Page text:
In actuality, the computer revolution is motivated by pure lust. Lust for power, control, perpetual desire for more and more, and of the carnal variety. But most of all, its the lust to be god that gives the information revolution its momentum. But, like all lust, the lust for computers can enslave and then destroy.

Computers are ideal candidates for the lust for power. There is the promise of ever increasing processing power and the accompanying snare of the ability to control. Organisations and individuals computerise in the belief that computers will increase their productivity, improve their administration, and provide more control over their business. Once they have heavily invested in the use of computers to perform crucial tasks, they become irreversibly committed. Systems have to be perpetually upgraded; new software has to be constantly installed. Computerisation creates a whole new set of dependencies on hardware and software manufacturers. One is trapped in a pathological scramble to keep up with the incredible rate of change. Administration and management systematically absorb all that ever-increasing power, while workers are not much better off in terms of autonomy, flexibility or greater control. Computerised efficiency is just another name for increased control by management.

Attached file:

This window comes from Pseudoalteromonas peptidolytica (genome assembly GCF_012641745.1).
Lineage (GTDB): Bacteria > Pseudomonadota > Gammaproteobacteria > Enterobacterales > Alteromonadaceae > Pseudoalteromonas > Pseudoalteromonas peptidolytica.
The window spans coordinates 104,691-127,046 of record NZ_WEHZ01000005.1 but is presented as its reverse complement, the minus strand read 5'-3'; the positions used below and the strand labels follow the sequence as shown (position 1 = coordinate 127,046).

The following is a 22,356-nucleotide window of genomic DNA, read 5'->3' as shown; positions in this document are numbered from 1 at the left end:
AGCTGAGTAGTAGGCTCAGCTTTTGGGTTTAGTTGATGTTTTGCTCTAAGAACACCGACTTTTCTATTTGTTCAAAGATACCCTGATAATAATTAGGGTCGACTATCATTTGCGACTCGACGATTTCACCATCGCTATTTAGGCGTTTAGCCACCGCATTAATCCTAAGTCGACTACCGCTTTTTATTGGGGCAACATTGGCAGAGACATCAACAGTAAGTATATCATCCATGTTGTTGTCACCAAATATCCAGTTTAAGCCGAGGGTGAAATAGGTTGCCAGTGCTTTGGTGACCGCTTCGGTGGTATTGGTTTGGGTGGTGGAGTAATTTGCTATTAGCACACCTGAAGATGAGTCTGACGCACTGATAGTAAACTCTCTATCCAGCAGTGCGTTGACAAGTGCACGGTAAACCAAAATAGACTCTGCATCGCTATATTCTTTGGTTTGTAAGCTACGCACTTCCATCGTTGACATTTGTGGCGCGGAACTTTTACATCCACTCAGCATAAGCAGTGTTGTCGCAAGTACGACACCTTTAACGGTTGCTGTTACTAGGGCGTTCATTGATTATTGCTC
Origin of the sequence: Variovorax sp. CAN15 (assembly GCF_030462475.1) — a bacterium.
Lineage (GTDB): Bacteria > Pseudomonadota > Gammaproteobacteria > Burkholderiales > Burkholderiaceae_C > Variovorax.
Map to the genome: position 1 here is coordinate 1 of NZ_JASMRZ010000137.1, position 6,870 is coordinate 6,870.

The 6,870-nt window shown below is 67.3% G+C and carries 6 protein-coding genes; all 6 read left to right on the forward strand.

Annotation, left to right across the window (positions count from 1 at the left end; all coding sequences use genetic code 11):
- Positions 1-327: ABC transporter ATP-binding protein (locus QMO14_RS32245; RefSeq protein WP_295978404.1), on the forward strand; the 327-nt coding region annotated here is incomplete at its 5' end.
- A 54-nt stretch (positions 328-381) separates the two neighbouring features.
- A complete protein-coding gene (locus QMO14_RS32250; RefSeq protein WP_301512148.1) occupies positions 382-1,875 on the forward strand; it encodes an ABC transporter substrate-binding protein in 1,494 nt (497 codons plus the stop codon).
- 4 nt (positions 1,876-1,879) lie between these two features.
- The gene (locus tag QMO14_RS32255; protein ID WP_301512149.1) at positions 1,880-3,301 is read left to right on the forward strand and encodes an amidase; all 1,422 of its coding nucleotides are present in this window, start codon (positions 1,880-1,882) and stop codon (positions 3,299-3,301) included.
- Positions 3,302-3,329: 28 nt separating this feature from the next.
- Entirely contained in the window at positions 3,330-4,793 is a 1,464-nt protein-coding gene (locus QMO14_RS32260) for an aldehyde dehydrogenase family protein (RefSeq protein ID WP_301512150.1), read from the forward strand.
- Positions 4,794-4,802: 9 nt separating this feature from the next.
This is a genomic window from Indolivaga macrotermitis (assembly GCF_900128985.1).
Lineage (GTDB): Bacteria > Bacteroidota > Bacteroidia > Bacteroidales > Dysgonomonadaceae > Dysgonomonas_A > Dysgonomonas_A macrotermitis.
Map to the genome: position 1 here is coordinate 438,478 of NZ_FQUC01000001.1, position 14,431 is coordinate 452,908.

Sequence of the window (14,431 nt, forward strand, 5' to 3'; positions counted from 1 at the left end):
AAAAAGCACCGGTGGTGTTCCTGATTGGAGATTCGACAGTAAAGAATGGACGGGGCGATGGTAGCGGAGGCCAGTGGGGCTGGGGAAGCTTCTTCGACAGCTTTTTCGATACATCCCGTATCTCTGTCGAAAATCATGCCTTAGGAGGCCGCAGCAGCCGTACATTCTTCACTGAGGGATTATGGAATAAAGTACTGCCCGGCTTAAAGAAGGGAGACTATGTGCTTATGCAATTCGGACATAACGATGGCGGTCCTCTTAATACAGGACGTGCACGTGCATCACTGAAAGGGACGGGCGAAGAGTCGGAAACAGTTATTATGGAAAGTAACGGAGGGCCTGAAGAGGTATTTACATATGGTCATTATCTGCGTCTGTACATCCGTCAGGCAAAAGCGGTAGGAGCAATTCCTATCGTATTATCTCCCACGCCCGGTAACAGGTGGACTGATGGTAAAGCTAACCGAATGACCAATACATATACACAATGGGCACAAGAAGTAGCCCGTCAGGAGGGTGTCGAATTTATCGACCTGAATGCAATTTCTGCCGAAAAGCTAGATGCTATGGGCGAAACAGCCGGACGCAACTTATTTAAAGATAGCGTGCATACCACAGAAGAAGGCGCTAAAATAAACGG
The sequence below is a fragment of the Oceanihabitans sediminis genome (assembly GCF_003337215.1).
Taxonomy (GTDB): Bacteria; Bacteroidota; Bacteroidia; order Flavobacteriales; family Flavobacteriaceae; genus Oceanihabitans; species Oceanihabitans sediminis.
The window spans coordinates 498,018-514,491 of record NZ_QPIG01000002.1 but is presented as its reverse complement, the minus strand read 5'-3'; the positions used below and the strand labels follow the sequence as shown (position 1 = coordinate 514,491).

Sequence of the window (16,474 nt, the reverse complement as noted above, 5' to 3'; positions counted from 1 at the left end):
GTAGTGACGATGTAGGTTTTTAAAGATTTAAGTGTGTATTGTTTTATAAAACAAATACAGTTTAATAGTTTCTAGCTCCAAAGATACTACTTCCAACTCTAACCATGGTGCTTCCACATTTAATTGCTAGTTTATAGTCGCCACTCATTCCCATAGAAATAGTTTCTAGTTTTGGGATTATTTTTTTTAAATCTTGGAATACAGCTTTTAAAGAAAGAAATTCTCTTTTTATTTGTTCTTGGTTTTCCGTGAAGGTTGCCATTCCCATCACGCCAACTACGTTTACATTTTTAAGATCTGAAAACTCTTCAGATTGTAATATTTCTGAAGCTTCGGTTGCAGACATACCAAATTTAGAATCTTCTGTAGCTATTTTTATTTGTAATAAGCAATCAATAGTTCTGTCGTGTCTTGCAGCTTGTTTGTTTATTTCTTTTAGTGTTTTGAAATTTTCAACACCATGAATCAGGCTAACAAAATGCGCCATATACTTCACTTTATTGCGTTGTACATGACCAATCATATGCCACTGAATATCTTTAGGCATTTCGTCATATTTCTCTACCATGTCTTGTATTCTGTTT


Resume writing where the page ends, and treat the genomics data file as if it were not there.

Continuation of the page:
Indeed, computers and workers are antithesis. When computers enter, workers exist. Propagandists for computer technologies perpetually argue that these technologies are creating new jobs. This is partially correct. But in reality computer technologies are destroying more jobs than they are creating. This is nowhere more pronounced than in the sunrise high-tech enterprises. What early computers did to manual workers, the new computerised networks are now doing to white-collar personnel. Crafts and skills are evaporating fast. When intelligent machines arrive, knowledge workers too will receive their exist orders. Thanks to computers, it now takes fewer people to develop, build, and sell a product than ever before. So the gap between the rich and poor is set to widen even more, jobs will become very scarce, and security will be a rare commodity.

Far from ushering in control, computerisation has often increased chaos. Indeed, we are heading towards chaotic times in more ways than one. The first signs of this come from the financial markets and computerised trading, which seems closer to the promise of virtual reality than any other human activity. Here, the problem is simple. Given the speed with which astronomical sums of capital flies across the globe, there can be no management in any real sense. Electronic trading has increased market instability by providing automatic responses and by removing the physical limits of executing trades on actual exchange floors.